She grins and pats her tummy, signifying that it’s lunch time. Once settled into our weekend cottage, Rich and I graze on a plate of Jacqueline’s treats on the patio, in the shade of the grape vine-covered pergola. We clink our little juice glasses of red wine, toasting the start of our weekend seaside adventure. Our eyelids droop from the warmth of the midday sun and the wine. Nap time before we hit the beach.
Two hours later, with Jacqueline’s hand-drawn map as our guide, Rich and I drive to the wooded park that is the entrance to La Calanque de Port d’Alon. Beach towels in hand, we walk down a gravel foot path under a canopy of tall trees to where an exquisite pebble beach awaits us. Along this part of the Mediterranean, calanques – or natural rocky beach coves – dot the coastline. A few sailboats in the cove bounce gently on the waves. On this late afternoon, mothers are packing up tired children who cry for just one more splash in the water. A few bikini’ed young women are topless and languid.
This is the spectacular La Côte d’Azur – the Azure Coast. The water shimmers in shades of deep teal and translucent turquoise, calling us. Rich and I cautiously wade in over the pebbles, bracing ourselves for the frigid water temperature we find, even here in the warmth of southern France. We splash and swim around each other. Rich cradles me, buoyed and weightless by the sea, in his arms. My right arm is draped around his neck and shoulder. I nuzzle his ear. We kiss.
The luscious moment completely envelops us.
We are not the only ones enchanted by the lush beauty and sensuality of Provence. Centuries of seekers – from the Romans to Picasso and Julia Child – have traveled here to experience its “Je ne sai quoi,” the mysterious magic that Provence exudes. Golden sunlight, carpets of lavender and sunflowers in the countryside, the sparkling indigo Mediterranean. Rolling hills covered with vineyards. Flavor explosions of traditional Provençal dishes such as ratatouille, brimming with ripe tomatoes, eggplants, onions, and black olives.
Just a short drive from the beach house, we discover Les Moules, a little outdoor café that is strung with colored Christmas lights. Rich and I fall in love with their nightly blue plate special, a simple bucket of plump mussels cooked in white wine and herbs, with crispy pommes frites wrapped in butcher paper on the side. That, along with a bottle of Provençal rosé, are perfection on a plate.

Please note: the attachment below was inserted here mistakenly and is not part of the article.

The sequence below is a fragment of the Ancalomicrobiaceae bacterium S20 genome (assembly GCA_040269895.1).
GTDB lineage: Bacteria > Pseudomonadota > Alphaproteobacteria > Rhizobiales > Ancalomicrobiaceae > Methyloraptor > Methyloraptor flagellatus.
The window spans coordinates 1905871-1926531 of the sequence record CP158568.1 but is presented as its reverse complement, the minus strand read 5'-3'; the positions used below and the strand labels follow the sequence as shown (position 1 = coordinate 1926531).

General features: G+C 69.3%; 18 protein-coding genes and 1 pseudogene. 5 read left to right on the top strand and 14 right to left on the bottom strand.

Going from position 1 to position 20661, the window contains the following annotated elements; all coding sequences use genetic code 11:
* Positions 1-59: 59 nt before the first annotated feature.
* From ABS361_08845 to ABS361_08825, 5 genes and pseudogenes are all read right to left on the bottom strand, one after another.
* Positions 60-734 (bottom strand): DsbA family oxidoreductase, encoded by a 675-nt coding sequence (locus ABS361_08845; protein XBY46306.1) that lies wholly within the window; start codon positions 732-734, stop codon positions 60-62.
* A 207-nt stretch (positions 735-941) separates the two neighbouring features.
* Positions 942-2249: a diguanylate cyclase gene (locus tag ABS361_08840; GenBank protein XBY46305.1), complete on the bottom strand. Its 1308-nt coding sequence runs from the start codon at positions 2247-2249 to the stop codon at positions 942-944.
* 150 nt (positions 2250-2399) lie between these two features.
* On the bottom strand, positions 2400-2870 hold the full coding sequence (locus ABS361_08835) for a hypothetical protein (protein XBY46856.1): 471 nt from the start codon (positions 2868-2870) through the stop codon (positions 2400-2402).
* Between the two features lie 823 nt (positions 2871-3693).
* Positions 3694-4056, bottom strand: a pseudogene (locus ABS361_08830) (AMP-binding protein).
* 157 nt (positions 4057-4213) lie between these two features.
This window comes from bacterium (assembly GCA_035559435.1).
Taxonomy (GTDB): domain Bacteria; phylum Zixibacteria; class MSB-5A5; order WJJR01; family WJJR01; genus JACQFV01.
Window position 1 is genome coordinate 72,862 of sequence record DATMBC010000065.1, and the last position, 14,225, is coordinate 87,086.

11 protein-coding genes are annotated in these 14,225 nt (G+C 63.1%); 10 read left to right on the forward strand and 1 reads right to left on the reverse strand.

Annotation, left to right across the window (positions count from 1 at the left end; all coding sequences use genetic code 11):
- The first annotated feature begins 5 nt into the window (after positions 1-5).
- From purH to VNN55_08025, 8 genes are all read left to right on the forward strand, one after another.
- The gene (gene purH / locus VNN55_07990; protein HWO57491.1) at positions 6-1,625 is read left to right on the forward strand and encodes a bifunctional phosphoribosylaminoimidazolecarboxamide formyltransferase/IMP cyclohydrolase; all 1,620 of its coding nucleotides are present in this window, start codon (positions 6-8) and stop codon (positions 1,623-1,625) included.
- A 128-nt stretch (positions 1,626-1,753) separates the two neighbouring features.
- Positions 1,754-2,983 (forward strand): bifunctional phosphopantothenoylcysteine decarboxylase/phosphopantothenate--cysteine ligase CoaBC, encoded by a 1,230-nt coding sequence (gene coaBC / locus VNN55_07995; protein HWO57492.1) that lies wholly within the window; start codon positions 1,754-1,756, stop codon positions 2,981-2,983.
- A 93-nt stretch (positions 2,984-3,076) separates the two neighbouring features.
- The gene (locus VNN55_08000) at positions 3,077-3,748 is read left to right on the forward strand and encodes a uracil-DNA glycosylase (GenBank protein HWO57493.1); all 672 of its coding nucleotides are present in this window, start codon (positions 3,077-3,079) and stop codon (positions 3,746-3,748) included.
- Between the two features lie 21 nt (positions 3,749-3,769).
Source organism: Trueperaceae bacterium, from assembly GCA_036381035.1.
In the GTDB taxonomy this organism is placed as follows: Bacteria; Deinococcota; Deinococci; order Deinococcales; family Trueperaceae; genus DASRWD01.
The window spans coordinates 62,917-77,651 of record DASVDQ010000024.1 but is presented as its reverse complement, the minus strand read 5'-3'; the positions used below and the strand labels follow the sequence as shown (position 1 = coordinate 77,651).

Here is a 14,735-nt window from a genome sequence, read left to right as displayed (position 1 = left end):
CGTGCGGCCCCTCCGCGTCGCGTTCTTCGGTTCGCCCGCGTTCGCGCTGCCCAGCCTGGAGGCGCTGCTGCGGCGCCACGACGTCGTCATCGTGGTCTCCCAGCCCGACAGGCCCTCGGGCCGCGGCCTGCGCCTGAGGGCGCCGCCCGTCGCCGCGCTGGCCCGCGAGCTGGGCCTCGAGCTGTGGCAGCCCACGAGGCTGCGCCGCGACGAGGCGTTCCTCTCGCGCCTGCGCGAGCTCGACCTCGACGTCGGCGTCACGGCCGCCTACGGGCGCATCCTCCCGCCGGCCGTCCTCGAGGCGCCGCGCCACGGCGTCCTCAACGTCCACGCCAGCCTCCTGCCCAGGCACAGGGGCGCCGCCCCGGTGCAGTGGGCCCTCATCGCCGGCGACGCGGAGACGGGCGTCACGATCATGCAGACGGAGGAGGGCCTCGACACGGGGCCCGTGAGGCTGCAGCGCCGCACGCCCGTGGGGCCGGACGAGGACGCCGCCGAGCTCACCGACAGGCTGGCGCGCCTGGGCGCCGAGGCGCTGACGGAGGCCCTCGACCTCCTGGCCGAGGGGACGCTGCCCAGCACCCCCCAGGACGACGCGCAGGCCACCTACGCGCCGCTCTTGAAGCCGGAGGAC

The Sunday open air market off the square in Saint-Cyr-sur-Mer bursts with fragrance and color. Embossed table linens of cornflower blue, buttery yellow, and the deep red hue of a Côte du Rhone wine flap in the breeze from clothes lines and welcome us in to enjoy this weekly market ritual. A giant batch of saffron paella, abundant with mussels, clams, squid, and prawns, steams in an enormous pan the size of a Jacuzzi, enticing us to take some home.
One farm stand contains wooden bowls and baskets brimming with olives, at least a dozen varieties in all. Glistening spreads made of green or black olives, garlic, capers, and anchovies will be a delicious accompaniment to the fresh baguette we picked up this morning.
One of the curly-haired young sisters behind the olive table catches Rich’s eye and smiles. “Voulez-vous de la tapenade?”
“Oui,” Rich replies. “Deux kilos, s’il vous plait.”
“Deux kilos?!” She looks both shocked and amused. “Deux? Kilos?” She questions now with raised eyebrows and emphasis.
We all laugh together, realizing the enormous mistake in calculation. No, the Americans do not really intend to order four and a half pounds of tapenade for the weekend. We scale back to a small container of the shimmering tangy treat. On the way back to the beach house, an improvised farm stand on the back of a pick-up truck off the gravel road advertises wine from a nearby vineyard for just 3 Euros a bottle. Of course we stop to buy a few.
Provence cracks opens all of our senses, challenging us to inhale, simply mindful of the present succulent moment. It is intoxicating. While we are dancing, swimming, nuzzling, toasting, shopping, laughing, and relishing mussels, there are no thoughts of 14-hour work days, email, deadlines, budgets, briefs, or corporate meetings. There is no past, no future. Only now. Seulement maintenant.
So how do we bottle Provence and bring her home with us?